World War I, The Imperial Chancellor Defends the Invasion of Belgium

14 August, 1914
The Imperial Chancellor Defends the Invasion of Belgium

The German Imperial Chancellor Theobald von Bethmann-Hollweg appeared before the Reichstag on August 4, 1914, just after the German invasion of Belgium, to define the German war position.

A stupendous fate is breaking over Europe. For forty-four years, since the time we fought for and won the German Empire and our position in the world, we have lived in peace and have protected the peace of Europe. In the works of peace we have become strong and powerful, and have thus aroused the envy of others. With patience we have faced the fact that, under the pretense that Germany was desirous of war, enmity has been awakened against us in the East and the West, and chains have been fashioned for us. The wind then sown has brought forth the whirlwind which has now broken loose. We wished to continue our work of peace, and, like a silent vow, the feeling that animated everyone from the Emperor down to the youngest soldier was this: Only in defense of a just cause shall our sword fly from its scabbard.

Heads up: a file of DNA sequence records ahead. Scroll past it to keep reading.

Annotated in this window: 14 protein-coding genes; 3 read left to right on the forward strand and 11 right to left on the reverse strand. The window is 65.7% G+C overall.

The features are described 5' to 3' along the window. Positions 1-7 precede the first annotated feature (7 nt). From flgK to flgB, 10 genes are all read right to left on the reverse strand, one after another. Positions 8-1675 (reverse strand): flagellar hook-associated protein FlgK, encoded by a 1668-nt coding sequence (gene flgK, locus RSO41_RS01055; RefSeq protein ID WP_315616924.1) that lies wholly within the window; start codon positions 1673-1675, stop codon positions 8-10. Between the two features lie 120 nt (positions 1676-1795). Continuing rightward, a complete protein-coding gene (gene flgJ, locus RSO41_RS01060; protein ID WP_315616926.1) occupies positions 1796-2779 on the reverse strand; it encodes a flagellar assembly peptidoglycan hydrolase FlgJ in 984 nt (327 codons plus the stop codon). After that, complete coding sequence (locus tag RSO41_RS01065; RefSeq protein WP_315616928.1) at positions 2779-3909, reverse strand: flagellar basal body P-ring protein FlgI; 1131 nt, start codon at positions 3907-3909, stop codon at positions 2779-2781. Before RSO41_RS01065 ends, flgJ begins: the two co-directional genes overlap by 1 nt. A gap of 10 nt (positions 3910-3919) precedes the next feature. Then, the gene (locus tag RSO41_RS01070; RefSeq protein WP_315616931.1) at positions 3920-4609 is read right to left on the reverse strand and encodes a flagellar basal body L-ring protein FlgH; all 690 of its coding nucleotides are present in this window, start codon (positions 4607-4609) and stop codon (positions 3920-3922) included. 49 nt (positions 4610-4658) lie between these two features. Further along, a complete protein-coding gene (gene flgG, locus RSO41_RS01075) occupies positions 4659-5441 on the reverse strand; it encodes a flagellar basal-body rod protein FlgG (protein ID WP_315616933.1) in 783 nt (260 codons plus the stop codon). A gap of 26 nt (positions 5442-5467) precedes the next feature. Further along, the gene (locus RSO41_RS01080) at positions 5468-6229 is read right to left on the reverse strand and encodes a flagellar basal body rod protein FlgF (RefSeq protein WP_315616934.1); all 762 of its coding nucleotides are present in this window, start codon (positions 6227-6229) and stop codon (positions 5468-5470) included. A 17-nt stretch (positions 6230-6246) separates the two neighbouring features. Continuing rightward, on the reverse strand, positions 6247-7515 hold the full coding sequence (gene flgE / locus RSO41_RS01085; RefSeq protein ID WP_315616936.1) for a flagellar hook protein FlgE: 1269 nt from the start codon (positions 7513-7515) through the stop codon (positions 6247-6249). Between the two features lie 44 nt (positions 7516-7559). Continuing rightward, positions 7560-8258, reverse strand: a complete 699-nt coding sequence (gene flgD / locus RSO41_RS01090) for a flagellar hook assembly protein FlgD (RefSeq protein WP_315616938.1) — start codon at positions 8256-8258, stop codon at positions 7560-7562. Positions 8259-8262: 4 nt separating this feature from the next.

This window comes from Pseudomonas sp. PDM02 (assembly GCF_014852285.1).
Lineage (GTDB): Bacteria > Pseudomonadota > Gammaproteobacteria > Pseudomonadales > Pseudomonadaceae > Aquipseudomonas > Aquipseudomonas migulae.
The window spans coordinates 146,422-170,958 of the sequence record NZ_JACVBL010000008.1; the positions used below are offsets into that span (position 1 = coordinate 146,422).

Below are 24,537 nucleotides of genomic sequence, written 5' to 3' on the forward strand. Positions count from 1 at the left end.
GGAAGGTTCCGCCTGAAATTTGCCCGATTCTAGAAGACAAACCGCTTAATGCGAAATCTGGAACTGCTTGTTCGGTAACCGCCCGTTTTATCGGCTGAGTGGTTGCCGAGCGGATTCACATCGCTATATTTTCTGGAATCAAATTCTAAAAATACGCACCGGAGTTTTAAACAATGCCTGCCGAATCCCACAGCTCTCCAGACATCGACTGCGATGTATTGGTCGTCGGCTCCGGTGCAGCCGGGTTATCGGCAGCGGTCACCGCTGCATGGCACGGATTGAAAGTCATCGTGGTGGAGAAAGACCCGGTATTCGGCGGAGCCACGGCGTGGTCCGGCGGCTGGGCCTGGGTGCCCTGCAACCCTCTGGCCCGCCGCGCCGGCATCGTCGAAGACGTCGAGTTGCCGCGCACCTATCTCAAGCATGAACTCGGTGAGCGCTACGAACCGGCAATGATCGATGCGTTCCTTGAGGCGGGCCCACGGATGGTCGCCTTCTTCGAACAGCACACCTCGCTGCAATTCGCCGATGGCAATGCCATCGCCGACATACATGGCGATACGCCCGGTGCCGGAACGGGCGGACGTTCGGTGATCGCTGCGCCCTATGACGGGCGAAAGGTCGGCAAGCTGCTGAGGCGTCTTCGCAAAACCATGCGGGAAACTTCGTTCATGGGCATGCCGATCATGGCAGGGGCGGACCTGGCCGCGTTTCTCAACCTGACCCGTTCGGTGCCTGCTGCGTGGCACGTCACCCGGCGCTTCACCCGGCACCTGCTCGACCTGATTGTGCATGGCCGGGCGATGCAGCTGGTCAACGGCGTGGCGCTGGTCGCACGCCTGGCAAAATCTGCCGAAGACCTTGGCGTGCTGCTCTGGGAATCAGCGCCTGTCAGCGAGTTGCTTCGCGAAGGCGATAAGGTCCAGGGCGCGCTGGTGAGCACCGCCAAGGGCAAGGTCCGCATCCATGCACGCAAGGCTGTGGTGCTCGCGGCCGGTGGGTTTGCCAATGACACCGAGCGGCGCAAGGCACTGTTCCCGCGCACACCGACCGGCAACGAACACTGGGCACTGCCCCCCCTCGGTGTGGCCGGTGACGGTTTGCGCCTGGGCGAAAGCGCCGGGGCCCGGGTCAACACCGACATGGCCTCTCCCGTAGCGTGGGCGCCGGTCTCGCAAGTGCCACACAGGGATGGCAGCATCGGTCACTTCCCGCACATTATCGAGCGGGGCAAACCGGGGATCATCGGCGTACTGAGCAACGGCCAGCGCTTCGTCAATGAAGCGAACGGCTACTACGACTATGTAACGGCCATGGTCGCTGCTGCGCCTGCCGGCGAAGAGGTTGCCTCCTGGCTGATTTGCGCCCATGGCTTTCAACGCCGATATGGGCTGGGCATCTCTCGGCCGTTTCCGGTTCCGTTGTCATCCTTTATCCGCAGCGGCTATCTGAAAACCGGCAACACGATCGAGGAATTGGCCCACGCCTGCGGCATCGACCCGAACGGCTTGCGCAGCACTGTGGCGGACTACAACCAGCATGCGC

The day has now come when we must draw it, against our wish, and in spite of our sincere endeavors. Russia has set fire to the building. We are at war with Russia and France -- a war that has been forced upon us.

Gentlemen, a number of documents, composed during the pressure of these last eventful days, is before you. Allow me to emphasize the facts that determine our attitude.

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Last Updated: February 1, 1996.